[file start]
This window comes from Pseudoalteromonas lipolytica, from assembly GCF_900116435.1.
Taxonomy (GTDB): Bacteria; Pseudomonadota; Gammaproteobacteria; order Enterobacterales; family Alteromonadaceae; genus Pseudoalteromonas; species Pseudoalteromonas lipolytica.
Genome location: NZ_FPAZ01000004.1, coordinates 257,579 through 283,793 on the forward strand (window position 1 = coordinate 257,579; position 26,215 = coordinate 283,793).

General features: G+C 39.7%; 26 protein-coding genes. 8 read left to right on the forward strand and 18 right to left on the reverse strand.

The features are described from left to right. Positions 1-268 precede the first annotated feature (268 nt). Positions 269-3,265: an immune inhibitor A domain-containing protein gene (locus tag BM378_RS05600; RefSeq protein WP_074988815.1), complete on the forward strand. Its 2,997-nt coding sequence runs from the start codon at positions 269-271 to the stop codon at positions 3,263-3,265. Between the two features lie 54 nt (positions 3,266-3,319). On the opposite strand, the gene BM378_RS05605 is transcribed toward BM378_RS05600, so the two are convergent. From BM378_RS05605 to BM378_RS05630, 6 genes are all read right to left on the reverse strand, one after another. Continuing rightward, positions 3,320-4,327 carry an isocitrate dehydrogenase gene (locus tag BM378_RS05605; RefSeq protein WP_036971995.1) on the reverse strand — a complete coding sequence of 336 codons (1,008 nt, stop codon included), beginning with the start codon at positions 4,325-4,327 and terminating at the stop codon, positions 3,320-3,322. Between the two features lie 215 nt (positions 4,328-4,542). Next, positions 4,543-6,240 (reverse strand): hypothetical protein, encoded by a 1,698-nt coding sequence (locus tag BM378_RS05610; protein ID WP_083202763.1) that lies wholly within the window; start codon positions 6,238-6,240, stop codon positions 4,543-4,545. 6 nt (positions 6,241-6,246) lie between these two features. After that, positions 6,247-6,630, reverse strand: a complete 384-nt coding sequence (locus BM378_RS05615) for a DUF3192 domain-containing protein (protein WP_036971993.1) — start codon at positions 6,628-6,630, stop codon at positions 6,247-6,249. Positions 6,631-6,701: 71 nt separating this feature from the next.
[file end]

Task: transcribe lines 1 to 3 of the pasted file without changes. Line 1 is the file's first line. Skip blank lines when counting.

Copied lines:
This window comes from Pseudoalteromonas lipolytica, from assembly GCF_900116435.1.
Taxonomy (GTDB): Bacteria; Pseudomonadota; Gammaproteobacteria; order Enterobacterales; family Alteromonadaceae; genus Pseudoalteromonas; species Pseudoalteromonas lipolytica.
Genome location: NZ_FPAZ01000004.1, coordinates 257,579 through 283,793 on the forward strand (window position 1 = coordinate 257,579; position 26,215 = coordinate 283,793).